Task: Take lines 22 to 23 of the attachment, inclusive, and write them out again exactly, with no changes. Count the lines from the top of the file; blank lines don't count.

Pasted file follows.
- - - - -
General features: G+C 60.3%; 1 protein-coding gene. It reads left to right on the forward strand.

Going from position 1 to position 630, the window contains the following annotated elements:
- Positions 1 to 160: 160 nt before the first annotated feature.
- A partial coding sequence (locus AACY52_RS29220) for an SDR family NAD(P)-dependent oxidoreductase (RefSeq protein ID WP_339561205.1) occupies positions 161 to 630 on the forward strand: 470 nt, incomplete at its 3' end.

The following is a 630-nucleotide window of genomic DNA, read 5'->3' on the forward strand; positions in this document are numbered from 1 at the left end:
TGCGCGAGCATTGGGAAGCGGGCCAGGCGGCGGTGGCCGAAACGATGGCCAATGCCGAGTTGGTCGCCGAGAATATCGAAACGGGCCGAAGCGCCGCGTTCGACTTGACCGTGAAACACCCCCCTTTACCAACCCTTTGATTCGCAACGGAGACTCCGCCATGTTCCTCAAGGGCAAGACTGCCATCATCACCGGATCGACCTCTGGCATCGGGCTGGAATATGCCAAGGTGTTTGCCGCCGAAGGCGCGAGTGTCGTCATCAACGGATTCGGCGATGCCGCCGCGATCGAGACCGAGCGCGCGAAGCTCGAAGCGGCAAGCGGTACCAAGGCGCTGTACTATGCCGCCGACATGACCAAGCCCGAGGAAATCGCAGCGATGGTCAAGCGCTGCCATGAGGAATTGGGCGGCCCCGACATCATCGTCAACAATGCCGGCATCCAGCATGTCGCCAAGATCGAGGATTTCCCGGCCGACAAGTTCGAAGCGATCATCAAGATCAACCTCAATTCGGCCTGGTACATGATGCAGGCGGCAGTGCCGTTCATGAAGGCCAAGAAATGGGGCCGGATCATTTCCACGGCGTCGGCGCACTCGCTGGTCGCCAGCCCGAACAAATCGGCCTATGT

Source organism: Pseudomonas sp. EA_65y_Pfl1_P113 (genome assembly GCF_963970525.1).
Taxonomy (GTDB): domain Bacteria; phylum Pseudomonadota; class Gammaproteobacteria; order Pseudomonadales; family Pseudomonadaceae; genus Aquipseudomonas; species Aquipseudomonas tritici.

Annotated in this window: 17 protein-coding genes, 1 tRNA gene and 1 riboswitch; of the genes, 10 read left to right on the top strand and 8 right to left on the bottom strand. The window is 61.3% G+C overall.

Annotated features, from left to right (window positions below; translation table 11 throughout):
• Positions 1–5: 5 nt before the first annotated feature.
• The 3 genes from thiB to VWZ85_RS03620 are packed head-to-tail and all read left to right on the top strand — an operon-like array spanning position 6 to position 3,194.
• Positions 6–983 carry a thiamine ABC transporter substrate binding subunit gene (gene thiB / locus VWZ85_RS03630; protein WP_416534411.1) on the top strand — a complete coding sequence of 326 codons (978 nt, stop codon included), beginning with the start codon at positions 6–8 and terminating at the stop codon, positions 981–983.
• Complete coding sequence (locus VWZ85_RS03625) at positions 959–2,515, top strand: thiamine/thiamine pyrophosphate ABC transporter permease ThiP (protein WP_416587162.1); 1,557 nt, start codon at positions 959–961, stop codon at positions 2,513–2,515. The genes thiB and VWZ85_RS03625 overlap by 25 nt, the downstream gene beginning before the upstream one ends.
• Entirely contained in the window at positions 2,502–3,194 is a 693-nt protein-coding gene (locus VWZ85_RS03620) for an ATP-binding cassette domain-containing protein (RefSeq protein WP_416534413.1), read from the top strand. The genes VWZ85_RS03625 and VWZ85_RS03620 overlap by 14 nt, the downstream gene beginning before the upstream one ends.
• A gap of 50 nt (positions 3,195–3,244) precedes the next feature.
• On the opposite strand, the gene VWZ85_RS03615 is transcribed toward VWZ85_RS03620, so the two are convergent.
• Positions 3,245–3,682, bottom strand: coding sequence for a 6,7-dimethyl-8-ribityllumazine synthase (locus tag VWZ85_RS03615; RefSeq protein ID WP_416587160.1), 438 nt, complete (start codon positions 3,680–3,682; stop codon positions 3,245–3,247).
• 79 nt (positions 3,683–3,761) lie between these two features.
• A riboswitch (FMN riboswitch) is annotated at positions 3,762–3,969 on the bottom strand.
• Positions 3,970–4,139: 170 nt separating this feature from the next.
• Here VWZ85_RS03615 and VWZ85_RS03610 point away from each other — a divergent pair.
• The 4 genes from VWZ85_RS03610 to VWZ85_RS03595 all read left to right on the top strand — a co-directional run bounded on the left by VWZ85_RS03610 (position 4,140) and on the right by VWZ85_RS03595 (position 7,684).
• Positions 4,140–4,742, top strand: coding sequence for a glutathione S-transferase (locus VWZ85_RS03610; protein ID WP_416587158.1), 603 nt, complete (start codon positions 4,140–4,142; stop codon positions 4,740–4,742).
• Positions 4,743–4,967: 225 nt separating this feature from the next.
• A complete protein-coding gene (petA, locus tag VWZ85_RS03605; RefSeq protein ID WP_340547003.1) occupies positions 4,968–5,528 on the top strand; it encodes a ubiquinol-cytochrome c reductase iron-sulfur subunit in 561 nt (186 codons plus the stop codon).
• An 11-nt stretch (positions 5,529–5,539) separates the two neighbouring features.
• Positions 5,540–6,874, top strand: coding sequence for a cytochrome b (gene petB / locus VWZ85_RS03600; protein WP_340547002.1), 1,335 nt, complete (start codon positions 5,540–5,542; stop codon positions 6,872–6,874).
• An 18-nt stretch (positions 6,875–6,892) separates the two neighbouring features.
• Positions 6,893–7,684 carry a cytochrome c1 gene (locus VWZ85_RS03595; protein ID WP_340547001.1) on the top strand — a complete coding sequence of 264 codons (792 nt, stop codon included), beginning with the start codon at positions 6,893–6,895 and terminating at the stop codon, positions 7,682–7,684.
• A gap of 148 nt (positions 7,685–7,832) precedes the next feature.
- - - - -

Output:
• Here VWZ85_RS03615 and VWZ85_RS03610 point away from each other — a divergent pair.
• The 4 genes from VWZ85_RS03610 to VWZ85_RS03595 all read left to right on the top strand — a co-directional run bounded on the left by VWZ85_RS03610 (position 4,140) and on the right by VWZ85_RS03595 (position 7,684).